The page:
Thursday, November 16, 2006

A Literary Feast


My husband and I went to New Orleans to take part in The Pirate’s Alley Faulkner Society’s annual Words and Music—A Literary Feast—and feast it was with great food and even better conversation with authors from all around the United States.  
     But first, the day after Halloween, I had a signing at the charming Octavia Books, which not only survived Hurricane Katrina; it was the first bookstore to reopen.  They had so little damage that even the goldfish in their fountain were alive and anxiously waiting for Tom Lowenburg and his wife’s return.  (That’s because the hurricane didn’t hit New Orleans full on.  The damage was man made.  The levees broke and flooded the city.  The flood waters from those particular levees didn’t reach that part of Octavia Street so those houses and businesses suffered only a little wind damage.)  Rather than post my pictures of the event, I’ll send you to their website
     The next day Words and Music began with parties and discussions of the impact of Hispanic Cultures on U.S. Life and Literature.  On Friday, I led a panel on Late Bloomers, women who’d had successful careers in other fields and then after forty published best-selling and prize winning novels.  Maria Arana, was and is the editor of The Washington Post Book World.  Her memoir American Chica was a finalist for the National Book Award and her new novel, Cellophane has received rave reviews.  Julia Glass was an accomplished painter before winning the National Book Award for her novel, Three Junes.  Her new novel The Whole World Over, has also received rave review.  Pamela Binnings Ewen—which sounded much too much like Pam Ewing to an old DALLAS writer—was a successful international lawyer before penning Faith on Trial and Walk the Black Cat.  We all agreed that our life experiences gave us insights we never had when we were younger and made our writing so much richer.  I wrote perfectly terrible novel earlier in my career which I threw away after becoming a screenwriter.  Before forty my literary efforts were not ready for prime time.  All my indoor photos all took on a sepia sheen giving them an antique aura.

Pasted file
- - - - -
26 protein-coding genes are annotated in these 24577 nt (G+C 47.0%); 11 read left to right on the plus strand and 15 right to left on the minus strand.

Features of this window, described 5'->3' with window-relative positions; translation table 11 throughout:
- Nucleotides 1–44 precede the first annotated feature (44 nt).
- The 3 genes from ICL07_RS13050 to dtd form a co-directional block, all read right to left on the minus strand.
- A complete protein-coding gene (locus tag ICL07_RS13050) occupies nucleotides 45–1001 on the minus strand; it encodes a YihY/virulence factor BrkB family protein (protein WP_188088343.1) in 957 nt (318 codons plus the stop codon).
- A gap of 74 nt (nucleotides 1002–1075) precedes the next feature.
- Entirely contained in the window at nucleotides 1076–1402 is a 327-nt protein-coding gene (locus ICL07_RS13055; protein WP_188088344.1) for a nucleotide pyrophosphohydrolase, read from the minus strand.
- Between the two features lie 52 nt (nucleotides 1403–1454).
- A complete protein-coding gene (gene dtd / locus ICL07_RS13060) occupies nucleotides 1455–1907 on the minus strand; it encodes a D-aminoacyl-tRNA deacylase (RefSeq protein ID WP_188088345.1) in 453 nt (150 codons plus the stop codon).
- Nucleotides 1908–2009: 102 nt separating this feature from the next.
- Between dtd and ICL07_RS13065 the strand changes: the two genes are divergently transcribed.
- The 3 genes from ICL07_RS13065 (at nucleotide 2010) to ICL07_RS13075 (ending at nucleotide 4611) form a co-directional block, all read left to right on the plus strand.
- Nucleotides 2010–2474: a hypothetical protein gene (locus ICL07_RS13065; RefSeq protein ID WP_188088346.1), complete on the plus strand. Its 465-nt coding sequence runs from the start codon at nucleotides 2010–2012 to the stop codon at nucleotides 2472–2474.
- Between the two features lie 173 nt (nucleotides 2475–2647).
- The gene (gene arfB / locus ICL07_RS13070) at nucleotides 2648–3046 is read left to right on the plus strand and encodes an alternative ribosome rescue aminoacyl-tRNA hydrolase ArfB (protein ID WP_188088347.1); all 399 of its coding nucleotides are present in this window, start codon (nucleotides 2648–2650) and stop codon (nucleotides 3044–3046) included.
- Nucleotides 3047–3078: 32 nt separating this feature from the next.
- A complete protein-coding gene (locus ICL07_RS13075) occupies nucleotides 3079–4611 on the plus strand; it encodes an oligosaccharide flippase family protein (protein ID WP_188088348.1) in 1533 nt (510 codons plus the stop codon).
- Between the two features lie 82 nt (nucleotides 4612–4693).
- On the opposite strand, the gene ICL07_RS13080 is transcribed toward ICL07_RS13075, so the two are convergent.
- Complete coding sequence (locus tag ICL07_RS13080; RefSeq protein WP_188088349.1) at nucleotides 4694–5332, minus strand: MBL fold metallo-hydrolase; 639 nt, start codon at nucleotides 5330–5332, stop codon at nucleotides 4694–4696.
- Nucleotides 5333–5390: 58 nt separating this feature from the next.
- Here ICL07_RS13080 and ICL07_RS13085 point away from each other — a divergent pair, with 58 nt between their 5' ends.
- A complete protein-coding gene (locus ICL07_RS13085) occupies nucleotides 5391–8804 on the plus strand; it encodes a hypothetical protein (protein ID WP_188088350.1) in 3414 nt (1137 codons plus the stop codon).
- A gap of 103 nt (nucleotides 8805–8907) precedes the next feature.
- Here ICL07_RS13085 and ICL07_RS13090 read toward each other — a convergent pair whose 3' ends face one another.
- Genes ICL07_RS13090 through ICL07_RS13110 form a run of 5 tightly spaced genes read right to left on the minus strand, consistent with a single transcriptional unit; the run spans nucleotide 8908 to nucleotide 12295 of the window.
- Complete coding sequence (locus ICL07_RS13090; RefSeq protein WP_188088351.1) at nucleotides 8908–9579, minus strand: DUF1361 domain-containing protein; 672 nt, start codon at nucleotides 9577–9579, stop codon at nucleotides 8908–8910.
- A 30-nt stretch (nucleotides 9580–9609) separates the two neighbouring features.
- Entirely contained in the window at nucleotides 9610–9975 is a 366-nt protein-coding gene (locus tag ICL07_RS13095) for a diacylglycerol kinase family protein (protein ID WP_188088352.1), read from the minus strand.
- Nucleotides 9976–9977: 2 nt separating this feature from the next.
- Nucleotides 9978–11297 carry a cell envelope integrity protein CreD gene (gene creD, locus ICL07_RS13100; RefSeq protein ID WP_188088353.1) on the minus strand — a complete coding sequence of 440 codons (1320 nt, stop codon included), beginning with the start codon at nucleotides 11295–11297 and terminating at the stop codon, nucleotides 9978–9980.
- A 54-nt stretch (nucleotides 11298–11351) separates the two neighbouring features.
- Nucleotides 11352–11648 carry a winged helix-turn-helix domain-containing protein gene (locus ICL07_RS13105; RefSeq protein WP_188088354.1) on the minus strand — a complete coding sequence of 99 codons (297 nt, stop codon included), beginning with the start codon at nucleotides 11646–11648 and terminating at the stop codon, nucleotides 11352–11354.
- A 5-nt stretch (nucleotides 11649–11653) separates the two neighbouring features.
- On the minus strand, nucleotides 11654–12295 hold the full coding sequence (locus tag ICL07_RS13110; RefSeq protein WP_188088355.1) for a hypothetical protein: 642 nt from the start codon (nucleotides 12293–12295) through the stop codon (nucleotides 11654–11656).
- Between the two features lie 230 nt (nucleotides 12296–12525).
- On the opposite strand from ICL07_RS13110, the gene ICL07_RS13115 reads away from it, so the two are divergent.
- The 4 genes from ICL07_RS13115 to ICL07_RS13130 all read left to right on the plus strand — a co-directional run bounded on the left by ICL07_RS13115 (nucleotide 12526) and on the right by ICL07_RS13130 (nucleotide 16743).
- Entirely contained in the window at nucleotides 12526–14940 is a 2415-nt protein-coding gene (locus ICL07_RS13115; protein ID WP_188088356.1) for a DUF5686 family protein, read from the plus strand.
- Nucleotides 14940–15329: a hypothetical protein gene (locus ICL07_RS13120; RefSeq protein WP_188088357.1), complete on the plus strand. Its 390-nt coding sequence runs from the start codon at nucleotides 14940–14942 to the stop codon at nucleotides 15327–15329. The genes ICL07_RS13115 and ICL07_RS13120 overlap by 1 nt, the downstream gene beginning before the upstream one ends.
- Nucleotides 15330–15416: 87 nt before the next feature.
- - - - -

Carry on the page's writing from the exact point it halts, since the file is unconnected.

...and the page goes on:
1 comment:

terri leyton said...

Hi Loraine,
My husband and I met you at K-Paul's restaurant in New Orleans. We enjoyed talking to you both! I look forward to reading your books!
Terri Leyton in San Diego